“The influx of police in schools has been one of the main contributors to the growing number of children funneled into this pipeline,” the letter to Biden says. “Research shows that aggressive security measures produce alienation and mistrust among students which, in turn, can disrupt the learning environment. Such restrictive environments may actually lead to violence, thus jeopardizing, instead of promoting, school safety.

The NCJFCJ’s letter was signed by its president, Judge Michael Nash, who is the Los Angeles County Juvenile Court’s presiding judge.

The letter refers to the 75-year-old NCJFCJ as one is a nation’s oldest and largest judicial membership organizations. Members study and recommend methods for improving juvenile-justice practices and advise more than 30,000 juvenile-justice professionals.

Nash, along with other juvenile court judges, has been an enthusiastic participant in a push to reform school-discipline practices in Los Angeles and elsewhere, in part by reducing the use of police officers at schools.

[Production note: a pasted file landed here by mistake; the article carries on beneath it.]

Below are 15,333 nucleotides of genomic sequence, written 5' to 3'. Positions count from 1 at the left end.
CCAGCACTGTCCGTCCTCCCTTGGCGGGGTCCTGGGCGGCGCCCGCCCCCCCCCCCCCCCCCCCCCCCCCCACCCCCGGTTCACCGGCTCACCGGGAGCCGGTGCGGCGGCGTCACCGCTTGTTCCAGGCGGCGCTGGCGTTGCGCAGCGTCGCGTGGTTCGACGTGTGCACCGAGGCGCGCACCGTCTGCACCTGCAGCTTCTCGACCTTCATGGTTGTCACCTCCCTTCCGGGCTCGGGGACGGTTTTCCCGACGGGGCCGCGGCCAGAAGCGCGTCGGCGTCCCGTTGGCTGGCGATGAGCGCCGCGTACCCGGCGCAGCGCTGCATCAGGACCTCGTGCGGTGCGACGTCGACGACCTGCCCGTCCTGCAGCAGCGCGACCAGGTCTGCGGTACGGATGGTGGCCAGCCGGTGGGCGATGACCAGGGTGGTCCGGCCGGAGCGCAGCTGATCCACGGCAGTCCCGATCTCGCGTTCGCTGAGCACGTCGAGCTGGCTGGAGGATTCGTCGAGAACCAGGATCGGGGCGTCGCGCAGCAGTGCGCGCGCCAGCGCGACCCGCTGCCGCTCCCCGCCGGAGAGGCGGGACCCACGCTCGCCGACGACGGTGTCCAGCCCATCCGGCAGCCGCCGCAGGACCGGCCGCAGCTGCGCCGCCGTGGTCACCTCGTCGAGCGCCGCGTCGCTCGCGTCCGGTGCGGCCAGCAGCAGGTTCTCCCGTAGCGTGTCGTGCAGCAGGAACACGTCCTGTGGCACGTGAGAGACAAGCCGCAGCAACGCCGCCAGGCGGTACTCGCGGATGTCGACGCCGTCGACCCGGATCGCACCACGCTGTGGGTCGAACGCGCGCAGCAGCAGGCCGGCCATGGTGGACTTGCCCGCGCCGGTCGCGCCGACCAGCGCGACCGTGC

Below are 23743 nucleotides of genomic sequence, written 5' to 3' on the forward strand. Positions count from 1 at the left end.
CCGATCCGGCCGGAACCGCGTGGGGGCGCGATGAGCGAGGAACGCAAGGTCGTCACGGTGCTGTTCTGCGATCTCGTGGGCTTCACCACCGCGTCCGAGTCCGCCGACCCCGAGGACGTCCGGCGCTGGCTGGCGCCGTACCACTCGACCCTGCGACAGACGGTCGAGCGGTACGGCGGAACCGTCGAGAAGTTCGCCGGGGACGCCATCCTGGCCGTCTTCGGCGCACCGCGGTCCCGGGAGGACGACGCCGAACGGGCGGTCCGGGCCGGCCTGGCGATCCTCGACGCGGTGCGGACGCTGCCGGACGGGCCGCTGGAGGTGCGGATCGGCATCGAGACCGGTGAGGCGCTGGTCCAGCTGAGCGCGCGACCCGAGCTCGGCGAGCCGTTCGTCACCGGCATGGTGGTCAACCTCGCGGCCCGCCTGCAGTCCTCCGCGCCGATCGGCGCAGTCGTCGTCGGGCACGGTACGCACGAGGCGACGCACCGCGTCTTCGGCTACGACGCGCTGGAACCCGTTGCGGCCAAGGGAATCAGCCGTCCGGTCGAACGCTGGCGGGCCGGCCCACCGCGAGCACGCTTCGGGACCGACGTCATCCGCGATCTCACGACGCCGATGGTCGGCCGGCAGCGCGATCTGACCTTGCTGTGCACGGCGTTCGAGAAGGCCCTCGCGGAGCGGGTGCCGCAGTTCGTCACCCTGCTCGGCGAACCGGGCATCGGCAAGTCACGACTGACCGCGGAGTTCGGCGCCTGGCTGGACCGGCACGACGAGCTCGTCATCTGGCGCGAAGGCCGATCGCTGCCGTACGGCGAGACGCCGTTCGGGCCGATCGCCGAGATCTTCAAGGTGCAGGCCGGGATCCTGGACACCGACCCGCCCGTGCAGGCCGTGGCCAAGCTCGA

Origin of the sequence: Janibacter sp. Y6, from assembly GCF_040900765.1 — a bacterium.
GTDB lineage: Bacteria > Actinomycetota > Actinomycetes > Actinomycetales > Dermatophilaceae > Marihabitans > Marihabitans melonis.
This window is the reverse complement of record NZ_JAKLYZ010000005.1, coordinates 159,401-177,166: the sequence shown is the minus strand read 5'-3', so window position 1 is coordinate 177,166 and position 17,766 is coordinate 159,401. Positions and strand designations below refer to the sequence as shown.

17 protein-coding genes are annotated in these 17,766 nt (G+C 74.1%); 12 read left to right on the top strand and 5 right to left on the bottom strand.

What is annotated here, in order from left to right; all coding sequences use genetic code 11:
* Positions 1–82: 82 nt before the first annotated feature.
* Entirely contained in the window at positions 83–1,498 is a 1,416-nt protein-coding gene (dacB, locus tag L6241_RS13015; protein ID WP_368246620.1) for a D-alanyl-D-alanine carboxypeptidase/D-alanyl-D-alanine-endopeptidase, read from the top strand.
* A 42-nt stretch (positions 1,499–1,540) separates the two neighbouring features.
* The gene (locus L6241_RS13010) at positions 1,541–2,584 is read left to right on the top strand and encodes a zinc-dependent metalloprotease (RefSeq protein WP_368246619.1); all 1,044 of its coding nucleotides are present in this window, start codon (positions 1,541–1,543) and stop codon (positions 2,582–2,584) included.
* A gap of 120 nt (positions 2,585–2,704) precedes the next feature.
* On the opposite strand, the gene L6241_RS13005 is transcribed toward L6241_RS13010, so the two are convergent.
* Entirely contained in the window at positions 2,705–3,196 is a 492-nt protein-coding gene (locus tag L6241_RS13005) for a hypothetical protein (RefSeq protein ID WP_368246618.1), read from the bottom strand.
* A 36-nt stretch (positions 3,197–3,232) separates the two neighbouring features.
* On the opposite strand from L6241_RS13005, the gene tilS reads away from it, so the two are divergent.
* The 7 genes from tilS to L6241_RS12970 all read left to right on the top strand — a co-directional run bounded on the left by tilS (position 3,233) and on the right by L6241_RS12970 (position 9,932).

He was interviewed by the Center for Public Integrity for a recent series of stories about the deployment of school police in the Los Angeles Unified School District, the area’s largest. Officers in the California district, data analysis showed, were ticketing thousands of mostly low-income Latino and black students annually for alleged conduct ranging from tardiness to school-yard fights.

In March, the NCJFCJ took an official position that discipline practices had grown too harsh in a some regions across the country, resulting in too much police involvement and too many students sent to court for relatively minor misbehavior.

In July, the NCJFCJ began a national project to reduce school expulsions and promote new ways to keep students engaged in school.

“Any proposal to place more armed personnel in school,” the letter says, “would be counterproductive to the success of this project.”

In conclusion, Nash’s letter invites Biden to contact the group. The judges, the letter says, are “committed to remain involved in ongoing conversations to craft solutions to enhance student safety while promoting student school involvement and success.”